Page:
President Benigno Aquino III on Wednesday balked at the idea of imposing a total gun ban in the country, saying that a law to reform outlaws is futile. “By definition, lahat itong gumagawa ng krimen---outlaw. So a law that seeks to reform the outlaws will not work,” Aquino, a known gun enthusiast, said in an interview with reporters in Malacañang.

Instead, the President said stricter laws penalizing gun owners who violate the privilege should be studied, and strictly enforced. “It sounds nice, total gun ban, but the total does not happen because the outlaw will not. So we will not stop in our pursuit to [apprehend] these people who are outside of the law and get them before the bars of justice,“ Aquino said. “Magandang headline, pero knee-jerk reaction eh. Hindi ko ugaling mambola. Maghanap tayo ng paraan na talagang maso-solve iyong isyu at hindi nagpapa-cute lang,” Aquino added.

Calls for stricter gun control came following the public outrage over the death of seven-year-old Stephanie Nicole Ella due to a stray bullet in Caloocan City during the New Year revelry and the killing of two other minors in a shooting spree in Cavite.

Several lawmakers have also voiced contrasting opinions regarding gun control in the country.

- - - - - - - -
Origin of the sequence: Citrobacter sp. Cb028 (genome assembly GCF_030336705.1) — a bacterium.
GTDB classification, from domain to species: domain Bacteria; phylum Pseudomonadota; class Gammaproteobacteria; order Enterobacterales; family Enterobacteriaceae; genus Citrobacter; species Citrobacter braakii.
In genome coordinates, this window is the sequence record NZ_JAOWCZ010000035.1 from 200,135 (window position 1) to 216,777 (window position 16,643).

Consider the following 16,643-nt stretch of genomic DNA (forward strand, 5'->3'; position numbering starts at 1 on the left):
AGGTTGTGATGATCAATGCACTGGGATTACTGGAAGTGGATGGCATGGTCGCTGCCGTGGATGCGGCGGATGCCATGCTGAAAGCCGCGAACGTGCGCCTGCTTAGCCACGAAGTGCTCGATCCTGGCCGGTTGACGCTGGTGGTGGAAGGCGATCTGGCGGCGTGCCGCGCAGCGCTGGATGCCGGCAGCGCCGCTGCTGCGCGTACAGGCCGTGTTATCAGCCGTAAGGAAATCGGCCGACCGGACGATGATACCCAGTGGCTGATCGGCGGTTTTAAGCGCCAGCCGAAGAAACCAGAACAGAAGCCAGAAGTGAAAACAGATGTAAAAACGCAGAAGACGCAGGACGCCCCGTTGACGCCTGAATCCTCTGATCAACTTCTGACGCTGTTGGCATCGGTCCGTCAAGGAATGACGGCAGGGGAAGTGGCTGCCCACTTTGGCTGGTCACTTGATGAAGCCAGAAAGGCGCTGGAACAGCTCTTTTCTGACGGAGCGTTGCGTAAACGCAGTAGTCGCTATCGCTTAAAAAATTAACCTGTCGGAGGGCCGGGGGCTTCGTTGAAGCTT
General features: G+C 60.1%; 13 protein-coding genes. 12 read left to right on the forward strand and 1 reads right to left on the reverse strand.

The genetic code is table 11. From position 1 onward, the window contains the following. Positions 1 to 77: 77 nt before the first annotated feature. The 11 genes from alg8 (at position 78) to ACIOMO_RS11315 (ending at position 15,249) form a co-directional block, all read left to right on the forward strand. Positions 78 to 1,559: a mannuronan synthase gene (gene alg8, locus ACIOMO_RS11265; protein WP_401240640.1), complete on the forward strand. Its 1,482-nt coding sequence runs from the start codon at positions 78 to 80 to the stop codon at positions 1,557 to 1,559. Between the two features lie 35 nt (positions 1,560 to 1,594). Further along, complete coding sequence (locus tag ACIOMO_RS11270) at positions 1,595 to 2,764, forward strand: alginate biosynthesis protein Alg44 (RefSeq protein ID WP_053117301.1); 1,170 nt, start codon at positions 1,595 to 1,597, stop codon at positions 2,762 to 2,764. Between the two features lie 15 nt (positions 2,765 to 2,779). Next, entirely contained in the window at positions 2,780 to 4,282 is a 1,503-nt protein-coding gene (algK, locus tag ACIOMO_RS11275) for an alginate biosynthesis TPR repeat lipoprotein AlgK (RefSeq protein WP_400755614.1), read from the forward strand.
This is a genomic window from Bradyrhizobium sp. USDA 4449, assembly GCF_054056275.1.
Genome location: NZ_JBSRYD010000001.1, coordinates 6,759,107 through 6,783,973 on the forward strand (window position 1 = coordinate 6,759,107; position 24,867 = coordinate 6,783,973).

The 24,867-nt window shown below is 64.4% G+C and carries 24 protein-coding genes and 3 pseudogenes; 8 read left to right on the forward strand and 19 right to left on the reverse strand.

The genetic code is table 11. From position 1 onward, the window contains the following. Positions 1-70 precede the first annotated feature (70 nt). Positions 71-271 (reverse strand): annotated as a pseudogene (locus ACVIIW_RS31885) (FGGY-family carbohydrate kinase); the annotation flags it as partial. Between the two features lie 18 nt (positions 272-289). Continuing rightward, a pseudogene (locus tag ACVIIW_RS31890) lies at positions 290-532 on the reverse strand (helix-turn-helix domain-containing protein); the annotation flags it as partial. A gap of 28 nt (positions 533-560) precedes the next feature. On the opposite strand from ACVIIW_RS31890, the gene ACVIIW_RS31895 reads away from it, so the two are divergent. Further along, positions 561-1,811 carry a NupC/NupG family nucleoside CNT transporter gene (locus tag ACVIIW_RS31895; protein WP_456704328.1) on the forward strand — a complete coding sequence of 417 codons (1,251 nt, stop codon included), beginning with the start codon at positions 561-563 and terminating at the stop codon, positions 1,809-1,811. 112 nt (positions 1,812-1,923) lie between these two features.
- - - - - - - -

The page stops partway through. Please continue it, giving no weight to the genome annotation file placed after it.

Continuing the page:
US studies But Aquino said that he has read several studies in America that have cited increased crime rates in areas where stricter gun control laws exist. “There are so many studies that have said this several times, in America, for instance, areas where they have liberalized ‘yung tinatawag na concealed carrying weapon permits [have ] dropped in crime statistics. Areas na naghigpit have seen an increase,” Aquino said. The President added that strict gun laws disallowing the legal acquisition of guns will only be beneficial to ‘outlaws’ who already possess guns in the first place. “So I think, a lot of us will agree with the basic premise na ‘yung outlaw will be one of the first or first groups that will say, ‘thank you na madidisarmahan ‘yung law-abiding citizen dahil mas madali na silang mabiktima,’” Aquino said. Instead, Aquino said that his administration will remain steadfast in weeding out private armies, which contribute to high crime rates in the country. “Habulin natin [ang] private armed groups, dahil palagay natin, ito ang pinaka-violent at pinaka-threat sa society,” he said. “‘Yung private armed groups, there really is a dedicated effort to go after them. I think we have had notable successes in driving them away from areas where they operate and that does not mean that we’re stopping,” he added. Aquino also said that his anti-corruption efforts will continue to further discourage violence in the country. “Talagang seryoso tayo doon sa ating anti-corruption efforts so baka ‘yung iba nag-iisip kung wala silang pera pambili at pang-corrupt ng mga kung sino man ay baka daanin sa dahas. So gusto natin itong unintended consequences of the anti-corruption effort not to happen. So tuloy-tuloy ‘yung kampanya and this is nationwide,” Aquino said. Meanwhile, Aquino saw no reason for him to give up his own hobby of shooting in the face of calls for gun control in the country, saying that he has done nothing wrong to be stripped of the privilege. “I think I lead by example by performing to the law. Baka  naman, sana akusahan naman ako na may ginagawang mali para itigil iyong behavior na pinapatigil,” Aquino said. The President added that as a victim of violence during the coups against his mother in the past, he reserves the right to carry a weapon for self-defense. “I think, you will acknowledge that I was a victim  of a violence in ’87 and both [the] Church and law recognize my right to self-defense. Self-defense habit is a skill,” Aquino said. — RSJ, GMA News

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